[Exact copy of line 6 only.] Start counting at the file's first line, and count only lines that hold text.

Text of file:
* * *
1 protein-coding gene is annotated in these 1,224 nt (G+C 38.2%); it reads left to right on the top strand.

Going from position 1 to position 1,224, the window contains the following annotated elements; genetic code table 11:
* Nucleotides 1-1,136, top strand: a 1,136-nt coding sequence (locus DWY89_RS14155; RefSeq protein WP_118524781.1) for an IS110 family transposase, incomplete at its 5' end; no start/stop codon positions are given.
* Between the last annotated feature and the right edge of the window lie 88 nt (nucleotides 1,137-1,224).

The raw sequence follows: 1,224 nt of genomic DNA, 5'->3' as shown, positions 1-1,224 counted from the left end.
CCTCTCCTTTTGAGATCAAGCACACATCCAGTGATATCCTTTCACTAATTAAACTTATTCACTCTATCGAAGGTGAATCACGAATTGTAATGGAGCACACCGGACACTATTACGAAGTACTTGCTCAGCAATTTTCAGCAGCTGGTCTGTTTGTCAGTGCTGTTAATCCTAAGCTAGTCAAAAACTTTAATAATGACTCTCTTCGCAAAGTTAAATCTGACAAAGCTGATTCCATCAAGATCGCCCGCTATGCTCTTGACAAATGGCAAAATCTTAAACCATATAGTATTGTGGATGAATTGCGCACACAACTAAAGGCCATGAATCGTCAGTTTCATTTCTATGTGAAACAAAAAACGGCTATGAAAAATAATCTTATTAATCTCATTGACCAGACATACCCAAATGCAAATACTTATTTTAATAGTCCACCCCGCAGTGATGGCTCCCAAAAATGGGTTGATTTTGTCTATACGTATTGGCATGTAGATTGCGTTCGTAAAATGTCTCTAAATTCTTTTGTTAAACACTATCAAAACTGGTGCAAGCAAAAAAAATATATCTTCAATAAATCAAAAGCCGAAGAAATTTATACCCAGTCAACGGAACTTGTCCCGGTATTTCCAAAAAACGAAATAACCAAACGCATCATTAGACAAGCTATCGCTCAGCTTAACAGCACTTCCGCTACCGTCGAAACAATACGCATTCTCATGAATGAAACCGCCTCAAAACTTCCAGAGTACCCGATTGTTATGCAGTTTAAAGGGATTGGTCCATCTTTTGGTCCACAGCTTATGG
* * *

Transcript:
CCTCTCCTTTTGAGATCAAGCACACATCCAGTGATATCCTTTCACTAATTAAACTTATTCACTCTATCGAAGGTGAATCACGAATTGTAATGGAGCACACCGGACACTATTACGAAGTACTTGCTCAGCAATTTTCAGCAGCTGGTCTGTTTGTCAGTGCTGTTAATCCTAAGCTAGTCAAAAACTTTAATAATGACTCTCTTCGCAAAGTTAAATCTGACAAAGCTGATTCCATCAAGATCGCCCGCTATGCTCTTGACAAATGGCAAAATCTTAAACCATATAGTATTGTGGATGAATTGCGCACACAACTAAAGGCCATGAATCGTCAGTTTCATTTCTATGTGAAACAAAAAACGGCTATGAAAAATAATCTTATTAATCTCATTGACCAGACATACCCAAATGCAAATACTTATTTTAATAGTCCACCCCGCAGTGATGGCTCCCAAAAATGGGTTGATTTTGTCTATACGTATTGGCATGTAGATTGCGTTCGTAAAATGTCTCTAAATTCTTTTGTTAAACACTATCAAAACTGGTGCAAGCAAAAAAAATATATCTTCAATAAATCAAAAGCCGAAGAAATTTATACCCAGTCAACGGAACTTGTCCCGGTATTTCCAAAAAACGAAATAACCAAACGCATCATTAGACAAGCTATCGCTCAGCTTAACAGCACTTCCGCTACCGTCGAAACAATACGCATTCTCATGAATGAAACCGCCTCAAAACTTCCAGAGTACCCGATTGTTATGCAGTTTAAAGGGATTGGTCCATCTTTTGGTCCACAGCTTATGG